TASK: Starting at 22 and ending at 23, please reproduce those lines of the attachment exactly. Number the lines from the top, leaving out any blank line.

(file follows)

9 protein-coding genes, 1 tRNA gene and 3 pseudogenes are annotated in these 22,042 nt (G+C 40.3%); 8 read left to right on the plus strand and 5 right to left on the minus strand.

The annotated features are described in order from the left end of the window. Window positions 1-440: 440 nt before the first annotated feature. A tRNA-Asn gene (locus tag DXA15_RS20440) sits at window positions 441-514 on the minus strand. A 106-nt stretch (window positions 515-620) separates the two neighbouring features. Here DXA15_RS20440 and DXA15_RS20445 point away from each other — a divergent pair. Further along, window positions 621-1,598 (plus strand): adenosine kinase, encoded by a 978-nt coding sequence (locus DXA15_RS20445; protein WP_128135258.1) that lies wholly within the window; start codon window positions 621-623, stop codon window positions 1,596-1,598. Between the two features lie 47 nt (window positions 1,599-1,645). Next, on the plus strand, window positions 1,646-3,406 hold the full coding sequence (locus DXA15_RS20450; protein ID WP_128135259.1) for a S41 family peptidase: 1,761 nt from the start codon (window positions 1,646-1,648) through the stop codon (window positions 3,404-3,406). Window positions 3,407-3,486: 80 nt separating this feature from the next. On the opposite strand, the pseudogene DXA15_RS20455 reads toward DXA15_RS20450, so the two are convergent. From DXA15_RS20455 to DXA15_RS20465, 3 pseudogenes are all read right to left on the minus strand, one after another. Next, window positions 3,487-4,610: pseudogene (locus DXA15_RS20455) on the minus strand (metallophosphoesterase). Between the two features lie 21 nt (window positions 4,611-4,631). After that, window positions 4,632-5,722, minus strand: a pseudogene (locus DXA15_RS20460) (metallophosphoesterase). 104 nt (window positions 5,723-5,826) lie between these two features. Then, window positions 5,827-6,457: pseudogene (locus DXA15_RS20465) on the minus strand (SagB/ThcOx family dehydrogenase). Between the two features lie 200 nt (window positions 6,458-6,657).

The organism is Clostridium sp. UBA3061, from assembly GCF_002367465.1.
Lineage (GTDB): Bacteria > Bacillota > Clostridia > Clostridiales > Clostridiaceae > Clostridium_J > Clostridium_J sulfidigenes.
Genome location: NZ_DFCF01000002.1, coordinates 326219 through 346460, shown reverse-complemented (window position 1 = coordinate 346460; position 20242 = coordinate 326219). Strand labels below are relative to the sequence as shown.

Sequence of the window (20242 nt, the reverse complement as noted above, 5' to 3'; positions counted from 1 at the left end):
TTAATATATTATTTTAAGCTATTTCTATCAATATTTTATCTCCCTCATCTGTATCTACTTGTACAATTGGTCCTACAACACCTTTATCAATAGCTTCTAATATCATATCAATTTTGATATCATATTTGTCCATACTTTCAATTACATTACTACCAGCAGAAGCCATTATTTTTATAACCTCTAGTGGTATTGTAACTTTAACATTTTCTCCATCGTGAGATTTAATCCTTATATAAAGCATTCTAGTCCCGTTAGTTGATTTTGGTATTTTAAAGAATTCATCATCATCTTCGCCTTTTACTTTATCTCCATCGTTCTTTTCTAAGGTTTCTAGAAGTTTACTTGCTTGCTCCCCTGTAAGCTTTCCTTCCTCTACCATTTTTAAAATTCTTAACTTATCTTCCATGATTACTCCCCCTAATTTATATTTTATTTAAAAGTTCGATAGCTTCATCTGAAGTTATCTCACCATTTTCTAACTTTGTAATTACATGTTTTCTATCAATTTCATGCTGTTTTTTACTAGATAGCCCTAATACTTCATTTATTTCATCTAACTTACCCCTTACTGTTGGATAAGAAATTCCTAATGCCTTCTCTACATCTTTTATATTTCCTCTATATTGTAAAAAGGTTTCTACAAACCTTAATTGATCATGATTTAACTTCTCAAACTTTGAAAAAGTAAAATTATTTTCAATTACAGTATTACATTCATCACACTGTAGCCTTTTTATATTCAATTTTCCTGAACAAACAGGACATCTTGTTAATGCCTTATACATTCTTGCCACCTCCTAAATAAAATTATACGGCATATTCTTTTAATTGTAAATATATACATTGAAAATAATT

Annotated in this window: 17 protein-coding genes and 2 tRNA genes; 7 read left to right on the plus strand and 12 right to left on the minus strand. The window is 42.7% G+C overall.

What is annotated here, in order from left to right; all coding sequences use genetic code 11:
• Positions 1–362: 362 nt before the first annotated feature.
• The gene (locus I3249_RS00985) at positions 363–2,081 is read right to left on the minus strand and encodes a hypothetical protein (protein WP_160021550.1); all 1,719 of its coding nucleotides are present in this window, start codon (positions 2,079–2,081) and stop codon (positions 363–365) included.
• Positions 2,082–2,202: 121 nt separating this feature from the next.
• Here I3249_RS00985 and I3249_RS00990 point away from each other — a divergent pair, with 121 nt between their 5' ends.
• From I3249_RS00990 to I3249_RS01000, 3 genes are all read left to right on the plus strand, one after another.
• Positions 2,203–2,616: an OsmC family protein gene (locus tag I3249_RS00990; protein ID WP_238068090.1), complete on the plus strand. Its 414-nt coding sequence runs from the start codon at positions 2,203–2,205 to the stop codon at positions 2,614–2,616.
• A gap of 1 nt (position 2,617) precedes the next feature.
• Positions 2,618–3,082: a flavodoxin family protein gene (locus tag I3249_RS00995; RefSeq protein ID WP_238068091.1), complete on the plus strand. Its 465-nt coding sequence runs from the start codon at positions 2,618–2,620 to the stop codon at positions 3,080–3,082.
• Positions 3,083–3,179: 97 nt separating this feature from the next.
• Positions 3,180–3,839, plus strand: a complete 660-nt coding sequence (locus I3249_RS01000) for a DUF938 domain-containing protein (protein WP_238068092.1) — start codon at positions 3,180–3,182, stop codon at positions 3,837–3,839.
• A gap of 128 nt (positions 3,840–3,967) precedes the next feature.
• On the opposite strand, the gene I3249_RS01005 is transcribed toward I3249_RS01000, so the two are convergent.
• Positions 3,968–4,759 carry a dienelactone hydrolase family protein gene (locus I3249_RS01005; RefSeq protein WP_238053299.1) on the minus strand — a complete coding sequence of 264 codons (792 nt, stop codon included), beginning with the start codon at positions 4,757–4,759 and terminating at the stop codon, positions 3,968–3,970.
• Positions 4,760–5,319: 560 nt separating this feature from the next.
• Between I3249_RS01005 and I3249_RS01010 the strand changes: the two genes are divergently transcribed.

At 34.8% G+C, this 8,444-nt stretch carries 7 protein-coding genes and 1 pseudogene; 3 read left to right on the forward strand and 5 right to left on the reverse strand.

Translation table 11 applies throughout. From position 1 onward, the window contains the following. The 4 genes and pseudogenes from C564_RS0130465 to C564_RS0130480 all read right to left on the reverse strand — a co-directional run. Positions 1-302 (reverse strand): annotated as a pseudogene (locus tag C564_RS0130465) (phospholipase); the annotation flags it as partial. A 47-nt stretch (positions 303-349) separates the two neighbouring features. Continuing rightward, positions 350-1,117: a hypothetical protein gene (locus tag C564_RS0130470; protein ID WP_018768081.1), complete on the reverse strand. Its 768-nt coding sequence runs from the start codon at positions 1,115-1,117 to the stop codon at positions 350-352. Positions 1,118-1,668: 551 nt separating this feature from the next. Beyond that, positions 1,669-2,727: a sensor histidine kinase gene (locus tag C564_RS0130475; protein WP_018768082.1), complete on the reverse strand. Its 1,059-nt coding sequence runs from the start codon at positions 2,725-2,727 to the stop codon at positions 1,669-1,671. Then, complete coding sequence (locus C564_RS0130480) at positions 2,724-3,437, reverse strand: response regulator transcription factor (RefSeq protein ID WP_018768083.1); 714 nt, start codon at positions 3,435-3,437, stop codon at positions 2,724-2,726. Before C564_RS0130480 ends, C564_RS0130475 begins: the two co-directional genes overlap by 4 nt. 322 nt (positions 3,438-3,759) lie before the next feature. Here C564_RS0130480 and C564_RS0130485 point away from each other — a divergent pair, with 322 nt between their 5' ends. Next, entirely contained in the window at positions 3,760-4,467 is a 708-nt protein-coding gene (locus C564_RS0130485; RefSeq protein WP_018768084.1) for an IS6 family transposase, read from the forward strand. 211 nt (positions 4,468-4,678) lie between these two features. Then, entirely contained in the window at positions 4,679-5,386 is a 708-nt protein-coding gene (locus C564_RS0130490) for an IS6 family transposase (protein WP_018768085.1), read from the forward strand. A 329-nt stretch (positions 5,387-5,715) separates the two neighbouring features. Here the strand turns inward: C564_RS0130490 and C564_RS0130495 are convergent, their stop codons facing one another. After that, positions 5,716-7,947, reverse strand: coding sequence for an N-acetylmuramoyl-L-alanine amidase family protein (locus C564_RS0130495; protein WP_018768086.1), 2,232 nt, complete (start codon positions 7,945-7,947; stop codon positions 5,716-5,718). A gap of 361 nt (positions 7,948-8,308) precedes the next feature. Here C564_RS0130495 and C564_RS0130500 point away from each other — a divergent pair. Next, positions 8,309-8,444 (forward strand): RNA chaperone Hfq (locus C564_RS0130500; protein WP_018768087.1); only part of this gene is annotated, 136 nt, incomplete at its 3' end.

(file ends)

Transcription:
• Positions 3,968–4,759 carry a dienelactone hydrolase family protein gene (locus I3249_RS01005; RefSeq protein WP_238053299.1) on the minus strand — a complete coding sequence of 264 codons (792 nt, stop codon included), beginning with the start codon at positions 4,757–4,759 and terminating at the stop codon, positions 3,968–3,970.
• Positions 4,760–5,319: 560 nt separating this feature from the next.